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The end of the divorce “blame game”

Here at Downs Solicitors, we have been closely following the changes in the law surrounding “no blame” divorce – today we were really pleased to hear the news that the law will be changed.

Under current legislation, couples wishing to divorce had to fall into one of the few categories:

  1. Infidelity
  2. Unreasonable behaviour
  3. Desertion – where a spouse has left for a continuous period of 2 years or more
  4. If you and your spouse have lived apart for a continuous period of 2 years or more, although both parties must agree to the divorce
  5. If you and your spouse have lived apart for 5 years or more, whether or not there is agreement on both sides.

However, where the marriage has irretrievably broken down, or where there is “no-fault” a divorce cannot legally be granted, leading to many coupes playing the blame game.

We have previously written about the Owens v Owens case – where Mrs Owens filed her divorce petition based upon s1(2)(b) of the Matrimonial Causes Act 1973 – or in lay terms, “unreasonable behaviour”.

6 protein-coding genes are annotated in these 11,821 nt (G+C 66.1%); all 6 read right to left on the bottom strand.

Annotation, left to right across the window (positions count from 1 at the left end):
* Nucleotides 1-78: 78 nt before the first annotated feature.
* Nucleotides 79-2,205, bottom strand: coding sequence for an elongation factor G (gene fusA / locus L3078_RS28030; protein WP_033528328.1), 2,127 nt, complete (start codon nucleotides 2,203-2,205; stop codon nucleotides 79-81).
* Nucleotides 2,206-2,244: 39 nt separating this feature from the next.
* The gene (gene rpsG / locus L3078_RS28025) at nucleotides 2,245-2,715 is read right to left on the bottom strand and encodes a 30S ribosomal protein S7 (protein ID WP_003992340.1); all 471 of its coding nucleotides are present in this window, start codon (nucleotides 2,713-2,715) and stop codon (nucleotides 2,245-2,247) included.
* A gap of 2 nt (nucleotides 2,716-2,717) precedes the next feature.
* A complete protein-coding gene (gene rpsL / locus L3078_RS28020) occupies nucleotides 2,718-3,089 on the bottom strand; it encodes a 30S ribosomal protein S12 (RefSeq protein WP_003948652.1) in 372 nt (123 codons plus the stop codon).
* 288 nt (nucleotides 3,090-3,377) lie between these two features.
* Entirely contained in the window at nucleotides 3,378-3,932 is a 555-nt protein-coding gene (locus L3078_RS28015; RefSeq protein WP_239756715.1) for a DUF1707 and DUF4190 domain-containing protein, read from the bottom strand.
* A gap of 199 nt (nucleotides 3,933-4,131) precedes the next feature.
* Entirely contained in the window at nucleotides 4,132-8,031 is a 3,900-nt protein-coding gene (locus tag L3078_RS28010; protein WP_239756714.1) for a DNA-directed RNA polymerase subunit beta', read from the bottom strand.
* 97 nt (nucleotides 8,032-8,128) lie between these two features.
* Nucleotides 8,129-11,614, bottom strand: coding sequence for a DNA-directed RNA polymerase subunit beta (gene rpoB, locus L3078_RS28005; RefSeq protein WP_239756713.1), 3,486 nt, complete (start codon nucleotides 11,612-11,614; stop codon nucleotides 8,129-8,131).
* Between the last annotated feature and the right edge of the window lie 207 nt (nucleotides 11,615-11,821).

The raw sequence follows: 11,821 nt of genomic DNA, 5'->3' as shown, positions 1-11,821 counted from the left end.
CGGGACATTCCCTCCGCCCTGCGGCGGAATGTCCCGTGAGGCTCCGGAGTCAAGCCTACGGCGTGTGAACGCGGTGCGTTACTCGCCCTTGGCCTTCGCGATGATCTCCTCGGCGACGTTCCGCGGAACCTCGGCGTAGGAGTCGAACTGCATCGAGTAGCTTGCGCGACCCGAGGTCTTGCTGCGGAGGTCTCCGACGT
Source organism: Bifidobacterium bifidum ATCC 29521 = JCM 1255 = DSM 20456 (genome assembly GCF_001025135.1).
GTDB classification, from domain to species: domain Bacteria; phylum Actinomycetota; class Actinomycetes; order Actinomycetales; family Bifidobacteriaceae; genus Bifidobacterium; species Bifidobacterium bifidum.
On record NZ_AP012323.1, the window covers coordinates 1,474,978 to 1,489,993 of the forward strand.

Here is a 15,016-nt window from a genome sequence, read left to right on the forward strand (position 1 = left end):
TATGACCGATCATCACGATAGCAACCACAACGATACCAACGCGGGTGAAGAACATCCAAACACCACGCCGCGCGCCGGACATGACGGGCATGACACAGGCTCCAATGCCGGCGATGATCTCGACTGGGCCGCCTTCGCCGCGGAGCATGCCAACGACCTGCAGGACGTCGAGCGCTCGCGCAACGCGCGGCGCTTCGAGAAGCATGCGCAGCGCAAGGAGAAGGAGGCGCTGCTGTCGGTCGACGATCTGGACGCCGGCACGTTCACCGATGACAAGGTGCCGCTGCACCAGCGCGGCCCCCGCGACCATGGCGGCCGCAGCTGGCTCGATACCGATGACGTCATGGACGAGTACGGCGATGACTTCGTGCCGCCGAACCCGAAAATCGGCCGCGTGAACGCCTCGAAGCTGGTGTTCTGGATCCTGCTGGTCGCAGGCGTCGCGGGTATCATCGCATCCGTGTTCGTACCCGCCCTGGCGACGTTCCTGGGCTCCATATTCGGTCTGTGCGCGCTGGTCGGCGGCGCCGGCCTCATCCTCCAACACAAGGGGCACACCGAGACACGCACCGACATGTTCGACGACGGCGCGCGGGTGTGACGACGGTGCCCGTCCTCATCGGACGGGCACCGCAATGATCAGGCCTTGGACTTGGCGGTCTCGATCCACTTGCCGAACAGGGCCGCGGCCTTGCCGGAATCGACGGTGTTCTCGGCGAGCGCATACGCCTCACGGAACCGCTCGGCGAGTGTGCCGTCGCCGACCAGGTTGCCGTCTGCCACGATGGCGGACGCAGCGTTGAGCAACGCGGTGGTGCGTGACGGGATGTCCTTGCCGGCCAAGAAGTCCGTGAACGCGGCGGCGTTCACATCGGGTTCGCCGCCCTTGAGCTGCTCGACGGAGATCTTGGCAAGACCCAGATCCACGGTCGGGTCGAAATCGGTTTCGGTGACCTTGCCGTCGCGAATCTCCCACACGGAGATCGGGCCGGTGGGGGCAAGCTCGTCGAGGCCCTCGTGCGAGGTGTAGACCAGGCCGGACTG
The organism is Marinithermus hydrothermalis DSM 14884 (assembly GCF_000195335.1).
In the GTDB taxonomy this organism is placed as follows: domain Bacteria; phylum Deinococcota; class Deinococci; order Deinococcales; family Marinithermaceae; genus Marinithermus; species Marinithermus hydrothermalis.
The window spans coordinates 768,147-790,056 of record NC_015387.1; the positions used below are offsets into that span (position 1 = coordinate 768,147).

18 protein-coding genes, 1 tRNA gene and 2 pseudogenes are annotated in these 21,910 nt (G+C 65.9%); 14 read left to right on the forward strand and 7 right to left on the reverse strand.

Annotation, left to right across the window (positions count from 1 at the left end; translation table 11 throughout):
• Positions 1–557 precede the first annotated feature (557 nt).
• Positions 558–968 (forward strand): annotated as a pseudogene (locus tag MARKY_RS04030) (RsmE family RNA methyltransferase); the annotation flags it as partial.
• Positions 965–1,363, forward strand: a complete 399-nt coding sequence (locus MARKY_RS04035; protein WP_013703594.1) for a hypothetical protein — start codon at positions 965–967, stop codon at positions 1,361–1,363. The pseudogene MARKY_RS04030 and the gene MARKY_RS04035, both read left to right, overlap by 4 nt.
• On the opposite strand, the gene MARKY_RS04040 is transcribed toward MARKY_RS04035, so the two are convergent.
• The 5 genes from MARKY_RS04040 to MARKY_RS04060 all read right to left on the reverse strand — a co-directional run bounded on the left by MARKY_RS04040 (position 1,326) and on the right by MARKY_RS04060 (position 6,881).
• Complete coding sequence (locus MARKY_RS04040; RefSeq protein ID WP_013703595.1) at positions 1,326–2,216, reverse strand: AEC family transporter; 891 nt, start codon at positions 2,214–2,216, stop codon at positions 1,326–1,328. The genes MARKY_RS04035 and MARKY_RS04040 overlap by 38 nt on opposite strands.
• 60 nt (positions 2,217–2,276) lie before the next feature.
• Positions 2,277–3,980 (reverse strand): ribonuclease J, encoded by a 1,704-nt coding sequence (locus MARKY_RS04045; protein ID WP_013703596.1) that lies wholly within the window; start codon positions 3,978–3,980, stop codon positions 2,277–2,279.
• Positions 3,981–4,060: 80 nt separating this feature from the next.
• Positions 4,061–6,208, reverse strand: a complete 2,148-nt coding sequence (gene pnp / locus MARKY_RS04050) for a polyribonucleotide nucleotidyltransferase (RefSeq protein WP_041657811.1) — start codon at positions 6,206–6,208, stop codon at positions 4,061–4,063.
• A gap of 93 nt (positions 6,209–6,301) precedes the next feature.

However, due to the allegations made against Mr Owens, the Judge rejected the petition, suggesting such allegations were “flimsy at best”. This is simply because there was no behaviour that was deemed unreasonable – the relationship had just come to a natural end. Mrs Owens’ case was subsequently rejected by the Court of Appeal and the Supreme Court.

This is just one example of a marriage breaking down for no reason – and no fault of either party. The case did, however, highlight the need for a drastic change in the law – and people did sit up and take notice.

New rules will now allow couples to separate where a relationship has broken down in “no-fault”. The rules include a minimum timeframe of six months from petition stage to decree absolute – the legal document that ends a marriage. At the end of this period the applicant will be required to continue to affirm their decision to seek a divorce before the divorce is granted. The idea is that this will give a "meaningful period of reflection" and the chance to “turn back".

These changes are the biggest in more than 45 years and represents a huge opportunity for many couples. We certainly welcome the changes and we’ve no doubt it will be more beneficial in the long run.

If you would like some advice relating to your own divorce, contact Downs Solicitors to see how we can help.

Posted on 09/04/2019 by Richard Middlehurst

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